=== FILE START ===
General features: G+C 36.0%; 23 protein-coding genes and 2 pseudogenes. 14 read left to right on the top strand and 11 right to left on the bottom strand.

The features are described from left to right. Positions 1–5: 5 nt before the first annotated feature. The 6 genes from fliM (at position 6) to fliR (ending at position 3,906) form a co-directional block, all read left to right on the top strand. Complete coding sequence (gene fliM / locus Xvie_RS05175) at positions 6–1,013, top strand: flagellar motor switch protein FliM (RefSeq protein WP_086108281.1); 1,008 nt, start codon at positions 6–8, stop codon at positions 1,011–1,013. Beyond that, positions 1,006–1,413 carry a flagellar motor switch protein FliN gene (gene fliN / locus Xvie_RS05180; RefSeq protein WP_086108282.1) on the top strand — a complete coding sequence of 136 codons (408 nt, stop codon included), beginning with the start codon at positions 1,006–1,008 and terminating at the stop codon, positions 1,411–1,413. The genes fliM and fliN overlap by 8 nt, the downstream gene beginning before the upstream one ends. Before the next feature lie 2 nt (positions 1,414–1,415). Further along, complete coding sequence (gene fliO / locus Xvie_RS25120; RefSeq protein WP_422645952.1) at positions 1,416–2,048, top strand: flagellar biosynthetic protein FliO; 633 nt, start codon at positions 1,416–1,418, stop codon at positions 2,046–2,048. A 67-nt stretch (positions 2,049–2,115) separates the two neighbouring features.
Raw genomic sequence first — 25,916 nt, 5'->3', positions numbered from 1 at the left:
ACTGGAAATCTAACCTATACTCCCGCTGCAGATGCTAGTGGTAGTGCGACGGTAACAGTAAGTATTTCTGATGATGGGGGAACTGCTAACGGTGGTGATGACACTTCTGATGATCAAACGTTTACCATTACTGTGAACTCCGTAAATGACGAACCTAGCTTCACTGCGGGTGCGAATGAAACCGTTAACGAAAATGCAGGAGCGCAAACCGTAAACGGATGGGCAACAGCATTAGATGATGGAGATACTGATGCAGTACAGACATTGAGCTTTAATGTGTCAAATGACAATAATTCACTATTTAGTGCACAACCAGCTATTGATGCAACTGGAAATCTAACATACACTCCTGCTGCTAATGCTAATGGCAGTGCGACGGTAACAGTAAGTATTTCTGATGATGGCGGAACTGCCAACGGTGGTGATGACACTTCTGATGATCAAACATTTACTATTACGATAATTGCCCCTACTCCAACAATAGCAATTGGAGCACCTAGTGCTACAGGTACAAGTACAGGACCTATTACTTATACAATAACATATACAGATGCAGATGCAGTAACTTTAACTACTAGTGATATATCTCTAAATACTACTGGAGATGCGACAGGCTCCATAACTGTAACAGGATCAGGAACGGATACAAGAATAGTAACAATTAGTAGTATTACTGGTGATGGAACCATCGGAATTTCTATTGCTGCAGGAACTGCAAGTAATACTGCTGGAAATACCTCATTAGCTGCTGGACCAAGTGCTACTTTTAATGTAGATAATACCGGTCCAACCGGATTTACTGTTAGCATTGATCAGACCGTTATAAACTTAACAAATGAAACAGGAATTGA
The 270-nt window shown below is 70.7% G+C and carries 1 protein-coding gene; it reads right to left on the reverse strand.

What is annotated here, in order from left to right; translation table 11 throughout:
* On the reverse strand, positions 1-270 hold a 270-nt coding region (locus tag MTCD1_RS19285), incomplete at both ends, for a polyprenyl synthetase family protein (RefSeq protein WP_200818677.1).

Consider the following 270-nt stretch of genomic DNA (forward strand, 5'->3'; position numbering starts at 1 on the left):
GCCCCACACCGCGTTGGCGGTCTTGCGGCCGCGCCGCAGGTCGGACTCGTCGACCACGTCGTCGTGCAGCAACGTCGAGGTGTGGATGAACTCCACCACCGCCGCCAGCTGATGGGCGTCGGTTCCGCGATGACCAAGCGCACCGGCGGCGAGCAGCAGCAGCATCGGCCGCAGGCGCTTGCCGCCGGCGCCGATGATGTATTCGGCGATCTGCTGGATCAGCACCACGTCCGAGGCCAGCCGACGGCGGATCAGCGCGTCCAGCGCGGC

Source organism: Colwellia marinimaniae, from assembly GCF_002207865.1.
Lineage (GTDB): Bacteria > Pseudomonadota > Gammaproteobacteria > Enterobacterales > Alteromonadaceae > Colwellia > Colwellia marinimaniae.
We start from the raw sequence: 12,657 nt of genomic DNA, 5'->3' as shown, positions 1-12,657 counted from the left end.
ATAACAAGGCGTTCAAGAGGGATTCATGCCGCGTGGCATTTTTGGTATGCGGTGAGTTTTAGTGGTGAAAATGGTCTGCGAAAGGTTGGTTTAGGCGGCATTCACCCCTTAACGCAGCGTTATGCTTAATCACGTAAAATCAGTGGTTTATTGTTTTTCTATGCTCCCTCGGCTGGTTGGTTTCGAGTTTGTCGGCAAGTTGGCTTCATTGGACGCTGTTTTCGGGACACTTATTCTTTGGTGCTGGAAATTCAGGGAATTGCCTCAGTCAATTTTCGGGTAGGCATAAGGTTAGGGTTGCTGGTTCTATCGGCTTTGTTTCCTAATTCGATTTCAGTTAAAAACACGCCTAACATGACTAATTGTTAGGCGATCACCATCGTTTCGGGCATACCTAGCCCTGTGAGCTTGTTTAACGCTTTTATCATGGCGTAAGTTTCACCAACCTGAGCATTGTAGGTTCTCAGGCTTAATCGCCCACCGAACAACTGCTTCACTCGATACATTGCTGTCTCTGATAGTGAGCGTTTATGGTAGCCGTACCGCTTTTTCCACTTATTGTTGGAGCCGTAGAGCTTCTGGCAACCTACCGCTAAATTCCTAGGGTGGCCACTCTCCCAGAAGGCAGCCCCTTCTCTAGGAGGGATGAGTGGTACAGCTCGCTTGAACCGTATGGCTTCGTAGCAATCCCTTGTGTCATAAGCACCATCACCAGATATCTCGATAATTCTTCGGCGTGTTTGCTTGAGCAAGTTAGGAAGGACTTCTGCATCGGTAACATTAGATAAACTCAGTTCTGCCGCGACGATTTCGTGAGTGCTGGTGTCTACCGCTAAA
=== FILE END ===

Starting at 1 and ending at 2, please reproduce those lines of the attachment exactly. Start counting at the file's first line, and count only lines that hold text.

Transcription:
General features: G+C 36.0%; 23 protein-coding genes and 2 pseudogenes. 14 read left to right on the top strand and 11 right to left on the bottom strand.

The features are described from left to right. Positions 1–5: 5 nt before the first annotated feature. The 6 genes from fliM (at position 6) to fliR (ending at position 3,906) form a co-directional block, all read left to right on the top strand. Complete coding sequence (gene fliM / locus Xvie_RS05175) at positions 6–1,013, top strand: flagellar motor switch protein FliM (RefSeq protein WP_086108281.1); 1,008 nt, start codon at positions 6–8, stop codon at positions 1,011–1,013. Beyond that, positions 1,006–1,413 carry a flagellar motor switch protein FliN gene (gene fliN / locus Xvie_RS05180; RefSeq protein WP_086108282.1) on the top strand — a complete coding sequence of 136 codons (408 nt, stop codon included), beginning with the start codon at positions 1,006–1,008 and terminating at the stop codon, positions 1,411–1,413. The genes fliM and fliN overlap by 8 nt, the downstream gene beginning before the upstream one ends. Before the next feature lie 2 nt (positions 1,414–1,415). Further along, complete coding sequence (gene fliO / locus Xvie_RS25120; RefSeq protein WP_422645952.1) at positions 1,416–2,048, top strand: flagellar biosynthetic protein FliO; 633 nt, start codon at positions 1,416–1,418, stop codon at positions 2,046–2,048. A 67-nt stretch (positions 2,049–2,115) separates the two neighbouring features.